A comprehensive review has been made of crustacean hormones together with a summary of invertebrate prostaglandin studies. The review aims to provide a background to the study of cirripede hormones.
The morphology of the central nervous system of Balanus balanoides and B.hameri is described and briefly compared to that of Conchoderma auritum thereby providing a framework for the neurosecretory studies which follow.
The phenomenon of neurosecretion, especially pertaining to the supraoesophageal ganglion, is dealt with in detail for B.hameri, and also discussed for B.hameri and C.aur itum. 4 neurosecretory cell types have
been recognized in B.hameri and their secretory product has been matched tentatively with elementary granule types present in the neuropile and nerves of the supraoesophageal ganglion. The origin of one type of elementary granule remains unknown. Sites at which exocytosis of granules occur include the neuropile and the nerve terminals beyond the median ocellus. The latter constitute the first known example of a neurohaemal area in the Entomostraca.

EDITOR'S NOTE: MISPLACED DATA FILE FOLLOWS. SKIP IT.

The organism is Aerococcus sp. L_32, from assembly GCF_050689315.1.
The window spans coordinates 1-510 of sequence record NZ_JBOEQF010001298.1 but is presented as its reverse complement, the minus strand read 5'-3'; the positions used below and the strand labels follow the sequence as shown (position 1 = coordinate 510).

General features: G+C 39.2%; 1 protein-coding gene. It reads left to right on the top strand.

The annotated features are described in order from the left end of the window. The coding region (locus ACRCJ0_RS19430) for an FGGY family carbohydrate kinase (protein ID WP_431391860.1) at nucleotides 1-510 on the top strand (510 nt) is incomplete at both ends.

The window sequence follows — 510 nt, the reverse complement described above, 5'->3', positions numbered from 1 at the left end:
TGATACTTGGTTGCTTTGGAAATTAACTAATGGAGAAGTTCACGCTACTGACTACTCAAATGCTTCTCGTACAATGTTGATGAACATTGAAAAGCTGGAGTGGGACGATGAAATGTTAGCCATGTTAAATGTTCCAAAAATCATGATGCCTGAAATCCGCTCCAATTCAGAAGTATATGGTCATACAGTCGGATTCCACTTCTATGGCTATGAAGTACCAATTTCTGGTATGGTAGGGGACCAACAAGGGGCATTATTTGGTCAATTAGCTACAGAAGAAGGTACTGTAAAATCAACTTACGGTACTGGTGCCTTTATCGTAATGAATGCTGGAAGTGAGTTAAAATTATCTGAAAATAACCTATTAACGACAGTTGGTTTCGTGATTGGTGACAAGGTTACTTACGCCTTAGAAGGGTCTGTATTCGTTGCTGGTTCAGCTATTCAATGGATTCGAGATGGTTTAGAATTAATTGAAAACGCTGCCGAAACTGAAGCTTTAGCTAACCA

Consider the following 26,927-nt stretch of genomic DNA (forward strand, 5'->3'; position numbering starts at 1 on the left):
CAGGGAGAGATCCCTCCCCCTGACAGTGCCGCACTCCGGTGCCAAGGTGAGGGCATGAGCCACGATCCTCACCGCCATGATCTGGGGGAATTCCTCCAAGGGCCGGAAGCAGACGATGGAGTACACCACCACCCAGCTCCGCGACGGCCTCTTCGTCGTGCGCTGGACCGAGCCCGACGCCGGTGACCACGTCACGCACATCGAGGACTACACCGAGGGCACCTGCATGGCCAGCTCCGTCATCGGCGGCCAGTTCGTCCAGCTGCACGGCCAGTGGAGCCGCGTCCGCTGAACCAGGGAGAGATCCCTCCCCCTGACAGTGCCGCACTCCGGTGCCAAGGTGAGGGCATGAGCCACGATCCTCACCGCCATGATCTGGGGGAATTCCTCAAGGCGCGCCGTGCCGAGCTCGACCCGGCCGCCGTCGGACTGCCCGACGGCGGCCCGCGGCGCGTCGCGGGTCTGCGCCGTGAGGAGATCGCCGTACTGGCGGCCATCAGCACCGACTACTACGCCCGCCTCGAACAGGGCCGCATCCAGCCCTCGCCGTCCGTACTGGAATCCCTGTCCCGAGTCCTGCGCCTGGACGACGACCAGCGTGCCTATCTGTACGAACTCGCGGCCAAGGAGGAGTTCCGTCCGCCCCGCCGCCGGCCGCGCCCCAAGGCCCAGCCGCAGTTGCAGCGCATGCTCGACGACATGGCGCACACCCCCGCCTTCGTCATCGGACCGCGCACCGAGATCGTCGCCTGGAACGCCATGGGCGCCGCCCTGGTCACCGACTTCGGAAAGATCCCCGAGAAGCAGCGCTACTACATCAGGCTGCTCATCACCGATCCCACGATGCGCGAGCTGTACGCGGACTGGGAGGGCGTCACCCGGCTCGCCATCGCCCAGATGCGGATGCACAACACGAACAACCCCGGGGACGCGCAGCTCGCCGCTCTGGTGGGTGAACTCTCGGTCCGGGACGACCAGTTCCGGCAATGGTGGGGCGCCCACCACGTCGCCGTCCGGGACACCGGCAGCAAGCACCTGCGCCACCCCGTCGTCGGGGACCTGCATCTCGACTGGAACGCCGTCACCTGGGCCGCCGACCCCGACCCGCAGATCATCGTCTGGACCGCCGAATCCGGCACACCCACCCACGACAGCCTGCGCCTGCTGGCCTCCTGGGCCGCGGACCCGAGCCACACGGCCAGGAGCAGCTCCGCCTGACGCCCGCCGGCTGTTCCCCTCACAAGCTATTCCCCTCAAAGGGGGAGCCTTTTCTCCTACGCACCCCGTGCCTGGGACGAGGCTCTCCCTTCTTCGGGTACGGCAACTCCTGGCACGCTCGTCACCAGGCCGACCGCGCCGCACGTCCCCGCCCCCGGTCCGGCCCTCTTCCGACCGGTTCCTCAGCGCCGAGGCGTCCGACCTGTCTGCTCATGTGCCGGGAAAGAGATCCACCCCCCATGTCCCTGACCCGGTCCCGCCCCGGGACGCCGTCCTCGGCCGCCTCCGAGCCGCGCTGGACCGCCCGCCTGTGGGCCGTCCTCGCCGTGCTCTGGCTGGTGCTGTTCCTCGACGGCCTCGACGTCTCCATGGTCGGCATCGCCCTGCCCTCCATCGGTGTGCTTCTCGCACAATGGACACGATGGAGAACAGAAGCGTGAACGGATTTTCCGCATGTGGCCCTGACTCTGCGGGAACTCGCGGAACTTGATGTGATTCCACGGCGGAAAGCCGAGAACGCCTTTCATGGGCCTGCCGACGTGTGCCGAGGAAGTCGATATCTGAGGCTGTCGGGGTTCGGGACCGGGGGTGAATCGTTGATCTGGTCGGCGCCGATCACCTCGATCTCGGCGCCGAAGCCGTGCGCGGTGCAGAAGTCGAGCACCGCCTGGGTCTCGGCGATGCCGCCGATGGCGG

Neurosecretory cells are also present in the median ocellus and the ultrastructure of this photoreceptive organ together with its relation to the supraoesophageal ganglion are described.
Attempts to artificially induce egg laying in barnacles have failed. However, evidence is presented to support the contention of Barnes et a 1. (1977) that the stimulus to egg laying is derived from some factor present in the seminal plasma.
The embryology of B■balanoides and the effect of 20-hydroxyecdysone on this process have been studied. There is no obvious effect from hormone concentrations of up to 1 ug/ml until egg stage 9, but beyond this stage the eggs undergo progressive cytolysis. Probable reasons for this effect are discussed. The hatching substance of B.balanoides has been extracted and partially purified. The compound is a prostaglandin and is released by adult tissues in response to feeding. The prostaglandin acts by inducing the release of dopamine within the embryo, which in turn stimulates embryonic muscle.